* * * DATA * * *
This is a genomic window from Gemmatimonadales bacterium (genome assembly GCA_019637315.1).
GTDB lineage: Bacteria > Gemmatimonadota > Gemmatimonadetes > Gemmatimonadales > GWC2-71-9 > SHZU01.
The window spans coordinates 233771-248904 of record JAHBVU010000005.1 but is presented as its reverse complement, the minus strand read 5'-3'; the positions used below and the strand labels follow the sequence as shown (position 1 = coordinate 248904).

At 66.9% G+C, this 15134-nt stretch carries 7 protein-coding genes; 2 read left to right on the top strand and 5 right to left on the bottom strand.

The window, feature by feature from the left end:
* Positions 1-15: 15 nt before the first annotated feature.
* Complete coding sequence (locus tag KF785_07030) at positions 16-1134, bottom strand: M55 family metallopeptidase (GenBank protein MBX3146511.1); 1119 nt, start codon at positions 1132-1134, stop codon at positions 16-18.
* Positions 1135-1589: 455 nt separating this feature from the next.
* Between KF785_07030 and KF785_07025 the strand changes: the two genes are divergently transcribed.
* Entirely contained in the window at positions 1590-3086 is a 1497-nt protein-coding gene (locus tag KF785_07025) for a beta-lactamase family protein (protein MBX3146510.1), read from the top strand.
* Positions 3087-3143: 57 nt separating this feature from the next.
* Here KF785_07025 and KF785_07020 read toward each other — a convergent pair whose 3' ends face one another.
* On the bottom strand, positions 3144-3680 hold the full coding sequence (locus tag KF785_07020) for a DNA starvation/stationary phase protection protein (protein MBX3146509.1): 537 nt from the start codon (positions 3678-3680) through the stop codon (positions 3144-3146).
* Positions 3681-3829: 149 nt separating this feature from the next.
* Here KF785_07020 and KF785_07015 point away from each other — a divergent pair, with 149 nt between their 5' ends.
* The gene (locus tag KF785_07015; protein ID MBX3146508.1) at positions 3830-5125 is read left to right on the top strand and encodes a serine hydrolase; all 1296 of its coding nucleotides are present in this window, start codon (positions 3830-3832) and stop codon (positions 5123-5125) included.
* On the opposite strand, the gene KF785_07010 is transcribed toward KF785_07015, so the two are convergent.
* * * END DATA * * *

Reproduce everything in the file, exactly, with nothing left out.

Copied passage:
This is a genomic window from Gemmatimonadales bacterium (genome assembly GCA_019637315.1).
GTDB lineage: Bacteria > Gemmatimonadota > Gemmatimonadetes > Gemmatimonadales > GWC2-71-9 > SHZU01.
The window spans coordinates 233771-248904 of record JAHBVU010000005.1 but is presented as its reverse complement, the minus strand read 5'-3'; the positions used below and the strand labels follow the sequence as shown (position 1 = coordinate 248904).

At 66.9% G+C, this 15134-nt stretch carries 7 protein-coding genes; 2 read left to right on the top strand and 5 right to left on the bottom strand.

The window, feature by feature from the left end:
* Positions 1-15: 15 nt before the first annotated feature.
* Complete coding sequence (locus tag KF785_07030) at positions 16-1134, bottom strand: M55 family metallopeptidase (GenBank protein MBX3146511.1); 1119 nt, start codon at positions 1132-1134, stop codon at positions 16-18.
* Positions 1135-1589: 455 nt separating this feature from the next.
* Between KF785_07030 and KF785_07025 the strand changes: the two genes are divergently transcribed.
* Entirely contained in the window at positions 1590-3086 is a 1497-nt protein-coding gene (locus tag KF785_07025) for a beta-lactamase family protein (protein MBX3146510.1), read from the top strand.
* Positions 3087-3143: 57 nt separating this feature from the next.
* Here KF785_07025 and KF785_07020 read toward each other — a convergent pair whose 3' ends face one another.
* On the bottom strand, positions 3144-3680 hold the full coding sequence (locus tag KF785_07020) for a DNA starvation/stationary phase protection protein (protein MBX3146509.1): 537 nt from the start codon (positions 3678-3680) through the stop codon (positions 3144-3146).
* Positions 3681-3829: 149 nt separating this feature from the next.
* Here KF785_07020 and KF785_07015 point away from each other — a divergent pair, with 149 nt between their 5' ends.
* The gene (locus tag KF785_07015; protein ID MBX3146508.1) at positions 3830-5125 is read left to right on the top strand and encodes a serine hydrolase; all 1296 of its coding nucleotides are present in this window, start codon (positions 3830-3832) and stop codon (positions 5123-5125) included.
* On the opposite strand, the gene KF785_07010 is transcribed toward KF785_07015, so the two are convergent.